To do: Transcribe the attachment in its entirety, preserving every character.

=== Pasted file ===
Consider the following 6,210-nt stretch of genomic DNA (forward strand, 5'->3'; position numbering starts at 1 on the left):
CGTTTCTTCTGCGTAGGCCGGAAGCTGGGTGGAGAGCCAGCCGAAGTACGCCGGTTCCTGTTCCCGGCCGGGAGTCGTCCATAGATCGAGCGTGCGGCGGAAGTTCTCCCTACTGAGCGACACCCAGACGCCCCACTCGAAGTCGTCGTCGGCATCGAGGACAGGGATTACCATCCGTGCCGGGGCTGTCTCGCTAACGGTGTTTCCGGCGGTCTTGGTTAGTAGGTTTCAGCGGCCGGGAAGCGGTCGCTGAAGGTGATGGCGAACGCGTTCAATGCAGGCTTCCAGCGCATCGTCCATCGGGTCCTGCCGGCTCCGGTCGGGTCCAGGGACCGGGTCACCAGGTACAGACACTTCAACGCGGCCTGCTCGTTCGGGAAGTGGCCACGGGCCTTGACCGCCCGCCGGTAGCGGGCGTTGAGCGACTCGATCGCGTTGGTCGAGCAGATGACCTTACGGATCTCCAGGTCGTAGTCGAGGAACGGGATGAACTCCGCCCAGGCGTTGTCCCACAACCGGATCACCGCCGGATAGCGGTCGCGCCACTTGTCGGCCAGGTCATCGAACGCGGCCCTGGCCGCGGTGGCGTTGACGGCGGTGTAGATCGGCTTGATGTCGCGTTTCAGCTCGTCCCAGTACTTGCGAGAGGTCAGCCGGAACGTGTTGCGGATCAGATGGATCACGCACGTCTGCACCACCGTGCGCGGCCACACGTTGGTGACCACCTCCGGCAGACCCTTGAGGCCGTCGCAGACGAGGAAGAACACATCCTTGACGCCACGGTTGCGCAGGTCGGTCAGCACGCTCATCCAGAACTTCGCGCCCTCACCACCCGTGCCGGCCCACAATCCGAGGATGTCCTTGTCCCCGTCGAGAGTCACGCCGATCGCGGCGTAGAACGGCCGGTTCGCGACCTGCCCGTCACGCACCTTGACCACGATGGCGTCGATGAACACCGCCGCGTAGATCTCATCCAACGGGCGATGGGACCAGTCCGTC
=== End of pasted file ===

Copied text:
Consider the following 6,210-nt stretch of genomic DNA (forward strand, 5'->3'; position numbering starts at 1 on the left):
CGTTTCTTCTGCGTAGGCCGGAAGCTGGGTGGAGAGCCAGCCGAAGTACGCCGGTTCCTGTTCCCGGCCGGGAGTCGTCCATAGATCGAGCGTGCGGCGGAAGTTCTCCCTACTGAGCGACACCCAGACGCCCCACTCGAAGTCGTCGTCGGCATCGAGGACAGGGATTACCATCCGTGCCGGGGCTGTCTCGCTAACGGTGTTTCCGGCGGTCTTGGTTAGTAGGTTTCAGCGGCCGGGAAGCGGTCGCTGAAGGTGATGGCGAACGCGTTCAATGCAGGCTTCCAGCGCATCGTCCATCGGGTCCTGCCGGCTCCGGTCGGGTCCAGGGACCGGGTCACCAGGTACAGACACTTCAACGCGGCCTGCTCGTTCGGGAAGTGGCCACGGGCCTTGACCGCCCGCCGGTAGCGGGCGTTGAGCGACTCGATCGCGTTGGTCGAGCAGATGACCTTACGGATCTCCAGGTCGTAGTCGAGGAACGGGATGAACTCCGCCCAGGCGTTGTCCCACAACCGGATCACCGCCGGATAGCGGTCGCGCCACTTGTCGGCCAGGTCATCGAACGCGGCCCTGGCCGCGGTGGCGTTGACGGCGGTGTAGATCGGCTTGATGTCGCGTTTCAGCTCGTCCCAGTACTTGCGAGAGGTCAGCCGGAACGTGTTGCGGATCAGATGGATCACGCACGTCTGCACCACCGTGCGCGGCCACACGTTGGTGACCACCTCCGGCAGACCCTTGAGGCCGTCGCAGACGAGGAAGAACACATCCTTGACGCCACGGTTGCGCAGGTCGGTCAGCACGCTCATCCAGAACTTCGCGCCCTCACCACCCGTGCCGGCCCACAATCCGAGGATGTCCTTGTCCCCGTCGAGAGTCACGCCGATCGCGGCGTAGAACGGCCGGTTCGCGACCTGCCCGTCACGCACCTTGACCACGATGGCGTCGATGAACACCGCCGCGTAGATCTCATCCAACGGGCGATGGGACCAGTCCGTC